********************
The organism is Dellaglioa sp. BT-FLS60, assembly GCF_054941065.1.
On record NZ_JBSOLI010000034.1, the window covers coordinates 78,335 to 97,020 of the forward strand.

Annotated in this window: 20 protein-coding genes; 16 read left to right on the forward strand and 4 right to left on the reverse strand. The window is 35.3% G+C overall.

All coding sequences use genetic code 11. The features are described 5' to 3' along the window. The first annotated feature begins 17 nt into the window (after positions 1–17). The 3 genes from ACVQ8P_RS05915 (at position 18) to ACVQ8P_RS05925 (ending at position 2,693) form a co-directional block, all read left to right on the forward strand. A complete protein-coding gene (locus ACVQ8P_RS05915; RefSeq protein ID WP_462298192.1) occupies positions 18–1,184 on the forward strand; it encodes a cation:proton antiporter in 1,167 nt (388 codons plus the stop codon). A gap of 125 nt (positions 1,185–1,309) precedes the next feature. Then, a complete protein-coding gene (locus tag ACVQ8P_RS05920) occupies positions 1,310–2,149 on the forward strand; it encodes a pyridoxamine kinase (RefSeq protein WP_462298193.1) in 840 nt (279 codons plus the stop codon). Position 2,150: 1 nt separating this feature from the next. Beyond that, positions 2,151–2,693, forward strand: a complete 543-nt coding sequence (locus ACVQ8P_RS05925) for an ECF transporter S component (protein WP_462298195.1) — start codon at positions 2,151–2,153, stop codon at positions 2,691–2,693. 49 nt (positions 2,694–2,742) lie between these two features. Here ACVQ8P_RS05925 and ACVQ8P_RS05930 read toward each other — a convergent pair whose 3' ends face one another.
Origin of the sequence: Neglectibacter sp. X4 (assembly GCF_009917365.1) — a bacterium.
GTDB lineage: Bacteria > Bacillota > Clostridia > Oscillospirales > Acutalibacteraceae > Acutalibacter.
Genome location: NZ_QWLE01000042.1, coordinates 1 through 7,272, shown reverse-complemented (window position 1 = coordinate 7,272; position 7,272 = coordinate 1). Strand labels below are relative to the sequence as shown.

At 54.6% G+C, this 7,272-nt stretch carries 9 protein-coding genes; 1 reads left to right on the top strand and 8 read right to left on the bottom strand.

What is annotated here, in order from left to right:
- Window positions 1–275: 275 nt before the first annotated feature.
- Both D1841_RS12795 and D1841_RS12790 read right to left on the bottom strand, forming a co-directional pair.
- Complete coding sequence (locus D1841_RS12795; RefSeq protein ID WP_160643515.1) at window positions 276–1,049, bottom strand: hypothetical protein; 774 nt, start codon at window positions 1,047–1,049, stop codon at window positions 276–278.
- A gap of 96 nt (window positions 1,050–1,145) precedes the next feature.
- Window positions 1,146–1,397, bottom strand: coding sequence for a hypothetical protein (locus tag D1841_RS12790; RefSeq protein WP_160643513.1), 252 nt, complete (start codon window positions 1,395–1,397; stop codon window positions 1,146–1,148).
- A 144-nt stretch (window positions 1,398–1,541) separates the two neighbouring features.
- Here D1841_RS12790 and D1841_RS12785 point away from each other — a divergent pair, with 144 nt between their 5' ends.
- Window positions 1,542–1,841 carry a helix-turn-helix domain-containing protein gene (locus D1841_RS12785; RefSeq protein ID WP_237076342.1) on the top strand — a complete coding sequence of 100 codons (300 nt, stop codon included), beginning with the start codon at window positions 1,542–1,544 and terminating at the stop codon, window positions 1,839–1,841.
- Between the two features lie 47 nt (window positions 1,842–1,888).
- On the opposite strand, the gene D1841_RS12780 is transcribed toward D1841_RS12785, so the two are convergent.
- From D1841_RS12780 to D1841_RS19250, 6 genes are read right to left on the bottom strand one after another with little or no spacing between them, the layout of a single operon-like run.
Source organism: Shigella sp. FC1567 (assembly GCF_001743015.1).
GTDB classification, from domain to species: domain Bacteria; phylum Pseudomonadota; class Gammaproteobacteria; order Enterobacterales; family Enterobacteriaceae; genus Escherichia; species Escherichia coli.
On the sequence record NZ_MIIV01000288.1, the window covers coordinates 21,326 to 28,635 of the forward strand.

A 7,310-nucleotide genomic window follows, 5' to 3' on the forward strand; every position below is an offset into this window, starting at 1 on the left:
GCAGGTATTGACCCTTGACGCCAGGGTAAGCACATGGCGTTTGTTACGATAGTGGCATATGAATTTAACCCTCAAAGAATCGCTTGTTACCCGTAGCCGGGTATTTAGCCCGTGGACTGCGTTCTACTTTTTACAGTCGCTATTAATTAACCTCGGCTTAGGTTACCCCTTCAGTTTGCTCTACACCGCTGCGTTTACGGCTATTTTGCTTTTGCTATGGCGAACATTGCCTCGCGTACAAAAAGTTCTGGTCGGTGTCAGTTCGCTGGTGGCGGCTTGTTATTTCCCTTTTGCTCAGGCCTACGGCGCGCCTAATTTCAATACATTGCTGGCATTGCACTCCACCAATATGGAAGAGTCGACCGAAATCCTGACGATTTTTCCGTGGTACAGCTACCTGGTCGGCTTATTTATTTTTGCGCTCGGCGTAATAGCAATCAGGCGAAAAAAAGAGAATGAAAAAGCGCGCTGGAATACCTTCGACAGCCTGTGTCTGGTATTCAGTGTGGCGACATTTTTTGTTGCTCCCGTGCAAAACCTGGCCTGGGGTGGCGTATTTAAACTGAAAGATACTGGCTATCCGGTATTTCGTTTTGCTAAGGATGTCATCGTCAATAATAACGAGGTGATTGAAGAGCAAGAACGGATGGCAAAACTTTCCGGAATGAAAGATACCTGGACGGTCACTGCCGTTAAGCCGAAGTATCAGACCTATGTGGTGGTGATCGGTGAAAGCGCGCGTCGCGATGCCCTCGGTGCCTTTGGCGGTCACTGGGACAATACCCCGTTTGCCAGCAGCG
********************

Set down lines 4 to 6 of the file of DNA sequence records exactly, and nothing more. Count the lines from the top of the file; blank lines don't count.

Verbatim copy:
All coding sequences use genetic code 11. The features are described 5' to 3' along the window. The first annotated feature begins 17 nt into the window (after positions 1–17). The 3 genes from ACVQ8P_RS05915 (at position 18) to ACVQ8P_RS05925 (ending at position 2,693) form a co-directional block, all read left to right on the forward strand. A complete protein-coding gene (locus ACVQ8P_RS05915; RefSeq protein ID WP_462298192.1) occupies positions 18–1,184 on the forward strand; it encodes a cation:proton antiporter in 1,167 nt (388 codons plus the stop codon). A gap of 125 nt (positions 1,185–1,309) precedes the next feature. Then, a complete protein-coding gene (locus tag ACVQ8P_RS05920) occupies positions 1,310–2,149 on the forward strand; it encodes a pyridoxamine kinase (RefSeq protein WP_462298193.1) in 840 nt (279 codons plus the stop codon). Position 2,150: 1 nt separating this feature from the next. Beyond that, positions 2,151–2,693, forward strand: a complete 543-nt coding sequence (locus ACVQ8P_RS05925) for an ECF transporter S component (protein WP_462298195.1) — start codon at positions 2,151–2,153, stop codon at positions 2,691–2,693. 49 nt (positions 2,694–2,742) lie between these two features. Here ACVQ8P_RS05925 and ACVQ8P_RS05930 read toward each other — a convergent pair whose 3' ends face one another.
Origin of the sequence: Neglectibacter sp. X4 (assembly GCF_009917365.1) — a bacterium.
GTDB lineage: Bacteria > Bacillota > Clostridia > Oscillospirales > Acutalibacteraceae > Acutalibacter.